Tuesday, July 01, 2008
The Pillars of Perseverance
Somewhere along the way every aspiring writer comes to the realization that writing a novel is a lot of hard work. Hopefully, this realization comes early, and the writer accepts the fact and buckles down to the task at hand. We all have our own way of managing this. Some are real troopers, writing daily no matter what. Others prefer to write when the inspiration strikes them. Unfortunately, for most of us, that is too seldom and too short-lived to allow the creation and completion of a novel in anything less than several hundred lifetimes. Somewhere between the die-hard fanatic and the casual poseur, there lies a happy, healthy balance between life, work, family, hobbies, recreation, unexpected obligations, spur-of-the-moment getaways, etc., and the hard work necessary to complete a novel within a reasonable amount of time.
Oh, and did I mention that writers are also supposed to find time to read?
Yes, writers must be informed about what is going on the in the world. It is important to read about current events, to read up on history, to research topics relevant to our writing projects, and of course to read about writing in the never-ending effort to improve and expand our professional capacity and horizons. Finally, we must also read what other writers write in order to keep abreast of what is being published, and to find examples to learn from in the case of those writers who do a darned good job of it.
Currently, I am reading THE PILLARS OF THE EARTH by Ken Follett. It was one of Oprah's Book Club selections last year. It's a well-written and engaging story, the sort of novel that makes you wish you had written it yourself. It is always inspiring to find prose that is so clear, so expressive, so focused, and which sustains this high standard for hundreds upon hundreds of pages. This is the first novel I've picked up that happened to be on Oprah's list. I had a copy of it already in German, which I had begun reading but never finished. When I saw Oprah promoting it, I remembered wanting to get back to it and finish it one day, so I decided to get a fresh English copy and see how it was meant to be experienced in the original language. Some books read better in one language or the other, for some reason. I definitely like this one in English. Perhaps the fact that it is set in England has something to do with that.
In the Preface, the author writes about how he was inspired to write this novel but then put it aside. He came back to it ten years later and then took over three years to complete the process of writing and polishing it. I recognized my own struggles in his comments, particularly where he mentions that the reason he set it aside was because he realized he was not yet able to write it. When he started out, his writing skills were not sufficient for such an ambitious project. Follett also mentions that a longer novel is much more work than three novels of shorter length. I have also read in several blogs and articles on writing that a beginning writer might find it advantageous to start out writing a shorter novel, or a few YA or children's stories, in order to get the basics of storytelling down. Everybody has to start somewhere, and a shorter or simpler project helps you gain a foothold and advance your skills toward more ambitious projects.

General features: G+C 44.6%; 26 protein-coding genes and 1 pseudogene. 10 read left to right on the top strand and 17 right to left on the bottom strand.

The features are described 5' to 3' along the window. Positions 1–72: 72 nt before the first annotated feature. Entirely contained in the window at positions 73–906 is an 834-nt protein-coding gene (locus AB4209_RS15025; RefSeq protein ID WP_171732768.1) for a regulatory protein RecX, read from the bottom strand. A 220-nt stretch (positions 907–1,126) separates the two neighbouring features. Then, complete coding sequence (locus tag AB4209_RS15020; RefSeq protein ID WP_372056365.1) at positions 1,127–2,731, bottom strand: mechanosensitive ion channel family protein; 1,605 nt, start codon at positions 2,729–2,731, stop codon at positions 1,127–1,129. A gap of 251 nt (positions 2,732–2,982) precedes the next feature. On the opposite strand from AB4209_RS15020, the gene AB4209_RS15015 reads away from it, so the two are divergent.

I chose to take this good advice last year, when I shifted from adult-level novels to YA fiction. My intention was to write a few (3-5) YA novels as a way to simplify things and gain some practical experience (as well as tell some interesting and worthwhile stories!). So far, I have been very happy with that decision, and with my progress. This approach has been particularly helpful for me because I tend to make things more complicated the longer I work on them. It's happening even now with my current project, the JASPER story. As the novel winds into the third act, it should become more focused, more driven, the momentum increasing, the expectation rising, a clear sense emerging that all that has gone before has led to this moment and that this moment is inextricably leading toward something, and not just anything, but something which was ordained from the start, and which will reward the Reader with a gratifying pay-off (and reward me, too, by the way -- I also enjoy the thrill of seeing the story pull together and end well). Nonetheless, when everything should be clear, I find myself constantly seeking new twists, new surprises, the unforeseen shift that will make the Reader (and me) gasp with surprise and awe. I still seek a deeper significance, a way to draw out the themes, a profundity that frankly oversteps the requirements or the expectations of the genre. I need to remind myself that it is only a story, and that I must finish it, and just accomplishing that much is already accomplishing more than I have accomplished previously: I have yet to send a manuscript out the door!
A work like PILLARS inspires me to carry on, to keep things in perspective, to remember that other writers have passed this way, too, on their way toward meeting their personal goals. As Follett writes in his Preface, we must write the sort of stuff that we're good at, that rings true according to our unique talents. It is sound advice to start small, acquire the skills you need, and then carry on until you reach your ultimate goals. There are many stories within us, many great stories just waiting for a chance to be written. They will be, if we persevere.
Wishing all aspiring (and published) writers progress toward their goals,